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Back to school time is a tough time for all in a family. Schools are a place for children to learn the fair ways of life in order to live in a democratic society and for most, is a required place to be educated both academically and socially. This time of year can have emotional pressures and of course financial pressures. The growing up period and seeing the first child reach the school age is an amazing moment for a parent. For older children going from primary to post primary is also a watershed moment. All those years of rearing, the ups and downs the wondering of how will this child deal with ‘such and such’ if they are challenged by other children and particular issues in life are all now about to happen. It`s a time that is a glorious celebration of the previous years of growing up but, it can also be a time of wondering ‘ what if?’, ‘are they ready?’ and ‘will they cope?’. In a way, it`s a time to let the child fly the coup and just trust that they have the skills that you have imparted to them in order for them to react properly to the changes that they will experience in life.
Of course though, going back to school brings those financial pressures that are often unforeseen. For many years now the use of text books as learning methodologies have been a clear expense. Then, with the advent of technology, there has been a clear demand from some educational schools to ask the parents pay for a computer or electronic devise of some sort. This is a hugely added expense along with the books. In latter years there is another expense that has become pressure laden and ever more predominate. Many schools now expect a ‘voluntary contribution’ for their school in order for children to avail of it`s services. This, in a public school, which is suppose to be fully funded by the government of the day in order to educate children for their futures so that they are seen as being capable citizens in a harmonious society. Yet, at present, many people find themselves under financial pressure to meet these rising annual costs and feel targeted to pay this ‘voluntary’ payment. You would really wonder if the economy is growing if there are these feelings of being overawed by this financial burden?!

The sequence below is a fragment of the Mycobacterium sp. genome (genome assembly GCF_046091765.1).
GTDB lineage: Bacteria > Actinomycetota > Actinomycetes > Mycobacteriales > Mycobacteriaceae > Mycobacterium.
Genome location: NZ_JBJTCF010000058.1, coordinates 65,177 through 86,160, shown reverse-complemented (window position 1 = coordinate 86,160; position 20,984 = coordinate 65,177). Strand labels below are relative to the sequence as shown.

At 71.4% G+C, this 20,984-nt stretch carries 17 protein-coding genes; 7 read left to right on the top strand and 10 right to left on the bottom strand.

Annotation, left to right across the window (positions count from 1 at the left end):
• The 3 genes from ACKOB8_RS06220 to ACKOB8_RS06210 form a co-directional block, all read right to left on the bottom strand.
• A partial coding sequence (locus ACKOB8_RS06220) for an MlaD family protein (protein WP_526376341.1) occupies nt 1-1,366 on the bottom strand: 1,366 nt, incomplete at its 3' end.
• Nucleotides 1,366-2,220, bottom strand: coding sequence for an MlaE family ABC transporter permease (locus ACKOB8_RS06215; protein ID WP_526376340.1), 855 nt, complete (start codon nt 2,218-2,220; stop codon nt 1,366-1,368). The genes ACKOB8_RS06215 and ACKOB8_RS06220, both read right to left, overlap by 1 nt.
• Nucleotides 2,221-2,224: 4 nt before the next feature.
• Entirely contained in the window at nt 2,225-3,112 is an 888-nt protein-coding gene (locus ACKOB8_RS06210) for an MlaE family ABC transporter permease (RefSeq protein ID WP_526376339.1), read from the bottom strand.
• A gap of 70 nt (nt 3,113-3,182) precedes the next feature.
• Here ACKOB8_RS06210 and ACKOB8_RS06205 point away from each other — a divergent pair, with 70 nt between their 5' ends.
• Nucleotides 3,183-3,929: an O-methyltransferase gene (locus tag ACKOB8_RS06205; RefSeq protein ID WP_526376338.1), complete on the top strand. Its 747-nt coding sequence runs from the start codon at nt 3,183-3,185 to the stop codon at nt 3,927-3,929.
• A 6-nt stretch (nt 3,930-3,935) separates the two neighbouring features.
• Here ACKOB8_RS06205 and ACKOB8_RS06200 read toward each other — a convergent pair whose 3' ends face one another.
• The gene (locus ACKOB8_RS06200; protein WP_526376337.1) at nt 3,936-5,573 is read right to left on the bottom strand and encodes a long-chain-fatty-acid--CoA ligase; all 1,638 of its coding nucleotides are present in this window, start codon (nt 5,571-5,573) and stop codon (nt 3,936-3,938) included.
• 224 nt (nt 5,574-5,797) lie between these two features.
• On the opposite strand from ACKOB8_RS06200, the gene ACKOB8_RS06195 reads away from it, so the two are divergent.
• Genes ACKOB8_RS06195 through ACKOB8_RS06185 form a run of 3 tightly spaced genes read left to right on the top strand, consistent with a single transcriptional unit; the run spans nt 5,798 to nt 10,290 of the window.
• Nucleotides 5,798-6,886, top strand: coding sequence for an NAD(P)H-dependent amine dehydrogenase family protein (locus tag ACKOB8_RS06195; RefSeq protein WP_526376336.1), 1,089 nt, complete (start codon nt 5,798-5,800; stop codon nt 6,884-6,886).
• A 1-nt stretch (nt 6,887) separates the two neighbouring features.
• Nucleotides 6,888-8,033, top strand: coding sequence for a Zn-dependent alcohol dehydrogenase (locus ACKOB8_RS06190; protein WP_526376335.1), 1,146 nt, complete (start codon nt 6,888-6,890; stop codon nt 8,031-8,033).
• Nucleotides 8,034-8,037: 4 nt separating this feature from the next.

It`s funny how’voluntary’ now seems to be a required payment in a country that is suppose to provide free education to school goers. I wonder if the children really understood this irony would they consider it a fair way to live in a truly democratic society?